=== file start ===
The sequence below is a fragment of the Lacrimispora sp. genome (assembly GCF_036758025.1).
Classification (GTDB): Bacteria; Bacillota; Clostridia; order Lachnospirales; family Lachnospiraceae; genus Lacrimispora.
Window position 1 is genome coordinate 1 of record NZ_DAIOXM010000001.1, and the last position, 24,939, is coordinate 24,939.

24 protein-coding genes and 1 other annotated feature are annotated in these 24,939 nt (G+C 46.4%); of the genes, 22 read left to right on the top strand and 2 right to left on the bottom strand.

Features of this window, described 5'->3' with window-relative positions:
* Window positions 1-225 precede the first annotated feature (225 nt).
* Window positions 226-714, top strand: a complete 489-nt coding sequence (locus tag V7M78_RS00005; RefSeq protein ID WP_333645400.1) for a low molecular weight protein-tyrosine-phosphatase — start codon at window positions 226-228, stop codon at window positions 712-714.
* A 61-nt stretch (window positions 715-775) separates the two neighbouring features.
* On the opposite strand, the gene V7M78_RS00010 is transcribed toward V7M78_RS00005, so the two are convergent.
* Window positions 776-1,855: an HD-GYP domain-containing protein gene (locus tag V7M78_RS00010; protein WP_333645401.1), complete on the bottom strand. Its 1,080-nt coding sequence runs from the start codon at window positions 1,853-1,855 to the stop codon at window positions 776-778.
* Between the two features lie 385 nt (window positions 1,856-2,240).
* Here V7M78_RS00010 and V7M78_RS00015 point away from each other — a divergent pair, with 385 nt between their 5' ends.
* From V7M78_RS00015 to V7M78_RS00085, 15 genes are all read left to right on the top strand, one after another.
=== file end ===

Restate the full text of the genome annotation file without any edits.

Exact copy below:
The sequence below is a fragment of the Lacrimispora sp. genome (assembly GCF_036758025.1).
Classification (GTDB): Bacteria; Bacillota; Clostridia; order Lachnospirales; family Lachnospiraceae; genus Lacrimispora.
Window position 1 is genome coordinate 1 of record NZ_DAIOXM010000001.1, and the last position, 24,939, is coordinate 24,939.

24 protein-coding genes and 1 other annotated feature are annotated in these 24,939 nt (G+C 46.4%); of the genes, 22 read left to right on the top strand and 2 right to left on the bottom strand.

Features of this window, described 5'->3' with window-relative positions:
* Window positions 1-225 precede the first annotated feature (225 nt).
* Window positions 226-714, top strand: a complete 489-nt coding sequence (locus tag V7M78_RS00005; RefSeq protein ID WP_333645400.1) for a low molecular weight protein-tyrosine-phosphatase — start codon at window positions 226-228, stop codon at window positions 712-714.
* A 61-nt stretch (window positions 715-775) separates the two neighbouring features.
* On the opposite strand, the gene V7M78_RS00010 is transcribed toward V7M78_RS00005, so the two are convergent.
* Window positions 776-1,855: an HD-GYP domain-containing protein gene (locus tag V7M78_RS00010; protein WP_333645401.1), complete on the bottom strand. Its 1,080-nt coding sequence runs from the start codon at window positions 1,853-1,855 to the stop codon at window positions 776-778.
* Between the two features lie 385 nt (window positions 1,856-2,240).
* Here V7M78_RS00010 and V7M78_RS00015 point away from each other — a divergent pair, with 385 nt between their 5' ends.
* From V7M78_RS00015 to V7M78_RS00085, 15 genes are all read left to right on the top strand, one after another.